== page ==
Radio Farda

The top advisor of Iran’s Supreme Leader, Dr. Ali Akbar Velayati has tested positive for novel coronavirus, Iranian news outlets reported on March 12.

Before joining Ayatollah Ali Khamenei’s corps of advisors as top foreign policy advisor, Velayati had set a record by presiding over the Iranian Ministry of Foreign Affairs for sixteen consecutive years (1981 97).

Seventy-five-year-old Velayati, a pediatrician, is currently the President of Tehran’s Masih Daneshvari Hospital, the country’s center for treating people infected by the novel coronavirus. Almost all senior officials infected by coronavirus are hospitalized there.

However, according to the hospital’s spokesman, Velayati has preferred to be quarantined at his home “after having experienced mild symptoms of coronavirus.”

Describing Velayati’s condition as “improving,” hospital officials have claimed that he was infected with coronavirus while working with the hospital staff, discussing the best ways to contain coronavirus.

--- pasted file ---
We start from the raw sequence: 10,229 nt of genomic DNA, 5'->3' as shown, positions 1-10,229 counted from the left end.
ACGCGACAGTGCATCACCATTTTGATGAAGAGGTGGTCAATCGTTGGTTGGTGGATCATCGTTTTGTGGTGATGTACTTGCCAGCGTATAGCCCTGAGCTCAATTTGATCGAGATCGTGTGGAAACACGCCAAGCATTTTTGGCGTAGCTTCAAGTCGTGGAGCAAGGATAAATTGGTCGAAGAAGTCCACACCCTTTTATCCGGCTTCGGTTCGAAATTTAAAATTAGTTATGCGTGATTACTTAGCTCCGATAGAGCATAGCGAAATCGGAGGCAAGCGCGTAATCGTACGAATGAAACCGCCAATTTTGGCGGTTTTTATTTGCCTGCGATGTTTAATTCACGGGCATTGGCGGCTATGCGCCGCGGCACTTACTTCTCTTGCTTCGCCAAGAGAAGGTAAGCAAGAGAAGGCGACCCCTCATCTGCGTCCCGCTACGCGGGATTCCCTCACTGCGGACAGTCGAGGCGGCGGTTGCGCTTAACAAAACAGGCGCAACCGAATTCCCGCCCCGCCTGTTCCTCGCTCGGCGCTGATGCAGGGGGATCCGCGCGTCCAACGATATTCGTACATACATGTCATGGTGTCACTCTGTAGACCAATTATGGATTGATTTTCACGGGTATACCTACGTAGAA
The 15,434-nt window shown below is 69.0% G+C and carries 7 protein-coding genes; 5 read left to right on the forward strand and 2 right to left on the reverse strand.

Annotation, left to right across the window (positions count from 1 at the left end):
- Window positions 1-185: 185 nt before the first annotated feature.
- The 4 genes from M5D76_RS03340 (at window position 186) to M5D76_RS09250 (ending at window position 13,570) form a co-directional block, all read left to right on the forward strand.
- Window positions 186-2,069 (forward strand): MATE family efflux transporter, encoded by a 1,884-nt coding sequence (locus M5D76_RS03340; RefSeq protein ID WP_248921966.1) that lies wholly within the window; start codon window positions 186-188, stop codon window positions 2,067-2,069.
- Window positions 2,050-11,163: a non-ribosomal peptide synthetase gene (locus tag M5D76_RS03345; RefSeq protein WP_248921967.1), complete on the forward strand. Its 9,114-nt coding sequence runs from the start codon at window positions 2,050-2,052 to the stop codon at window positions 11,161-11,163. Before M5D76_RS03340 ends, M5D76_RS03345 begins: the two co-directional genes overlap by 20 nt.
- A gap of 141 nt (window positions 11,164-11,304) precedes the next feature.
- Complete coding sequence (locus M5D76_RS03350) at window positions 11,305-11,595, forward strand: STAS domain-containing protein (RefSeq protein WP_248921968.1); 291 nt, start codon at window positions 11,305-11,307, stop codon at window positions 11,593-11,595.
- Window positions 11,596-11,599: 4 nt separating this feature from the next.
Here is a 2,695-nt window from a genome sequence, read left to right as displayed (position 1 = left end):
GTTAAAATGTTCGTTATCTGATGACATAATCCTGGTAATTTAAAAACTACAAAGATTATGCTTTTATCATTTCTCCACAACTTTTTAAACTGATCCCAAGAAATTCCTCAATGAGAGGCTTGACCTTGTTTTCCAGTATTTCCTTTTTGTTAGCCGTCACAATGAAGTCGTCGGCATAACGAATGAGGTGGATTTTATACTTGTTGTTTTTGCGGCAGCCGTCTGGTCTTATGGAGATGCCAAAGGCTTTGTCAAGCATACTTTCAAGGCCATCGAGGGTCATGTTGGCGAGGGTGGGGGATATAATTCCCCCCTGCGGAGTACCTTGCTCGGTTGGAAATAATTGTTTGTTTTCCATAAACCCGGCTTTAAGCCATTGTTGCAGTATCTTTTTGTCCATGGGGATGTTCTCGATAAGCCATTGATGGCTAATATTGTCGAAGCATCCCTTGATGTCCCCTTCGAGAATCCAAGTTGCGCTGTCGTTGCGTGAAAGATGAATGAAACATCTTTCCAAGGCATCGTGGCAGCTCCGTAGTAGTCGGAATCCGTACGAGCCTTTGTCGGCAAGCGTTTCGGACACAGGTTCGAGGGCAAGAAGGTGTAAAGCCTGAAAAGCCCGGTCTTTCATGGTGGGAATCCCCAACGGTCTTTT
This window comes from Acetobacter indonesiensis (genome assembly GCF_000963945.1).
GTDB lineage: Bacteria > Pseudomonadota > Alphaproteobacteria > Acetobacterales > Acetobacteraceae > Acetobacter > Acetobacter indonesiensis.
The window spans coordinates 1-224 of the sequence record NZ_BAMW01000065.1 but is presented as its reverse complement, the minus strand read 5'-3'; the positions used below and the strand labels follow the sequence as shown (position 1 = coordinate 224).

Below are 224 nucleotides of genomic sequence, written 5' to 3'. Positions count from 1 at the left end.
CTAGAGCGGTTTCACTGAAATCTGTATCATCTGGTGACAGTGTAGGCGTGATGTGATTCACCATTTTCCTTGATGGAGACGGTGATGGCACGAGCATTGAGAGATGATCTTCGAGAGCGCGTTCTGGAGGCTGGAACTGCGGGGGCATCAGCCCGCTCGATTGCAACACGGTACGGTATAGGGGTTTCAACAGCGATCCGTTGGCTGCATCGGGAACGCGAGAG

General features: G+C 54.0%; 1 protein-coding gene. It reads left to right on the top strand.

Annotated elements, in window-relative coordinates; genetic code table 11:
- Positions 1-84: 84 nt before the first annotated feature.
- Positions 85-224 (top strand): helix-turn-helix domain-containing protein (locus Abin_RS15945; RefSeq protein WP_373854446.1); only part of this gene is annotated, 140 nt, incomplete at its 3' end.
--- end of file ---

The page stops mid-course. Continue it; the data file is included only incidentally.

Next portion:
Earlier, on February 24, Velayati had told the state-run national TV network that a coronavirus epidemic was not more life-threatening than an influenza outbreak.

“Thank God, the Islamic Republic, its Ministry of Health and medical and educational centers have succeeded to defeat coronavirus,” he had insisted, adding, “Inshallah (God willing), coronavirus’ curve will soon flatten, and it will be totally contained.”

However, when Velayati was sounding upbeat the virus was spreading fast, infecting thousands in thirty out of 31 provinces of Iran.

An ultraconservative politician, Velayati experienced a stint of jail for anti-government activities when he was seventeen, during the monarchy. Nonetheless, after finishing his studies in pediatrics, he was helped by the Royal Government of Iran to secure a fellowship in infectious diseases at Johns Hopkins University.

Dozens of Islamic Republic politicians and influential people, including VP Eshaq Jahangiri, deputy President Massoumeh Ebtekar have contracted the disease and several have died.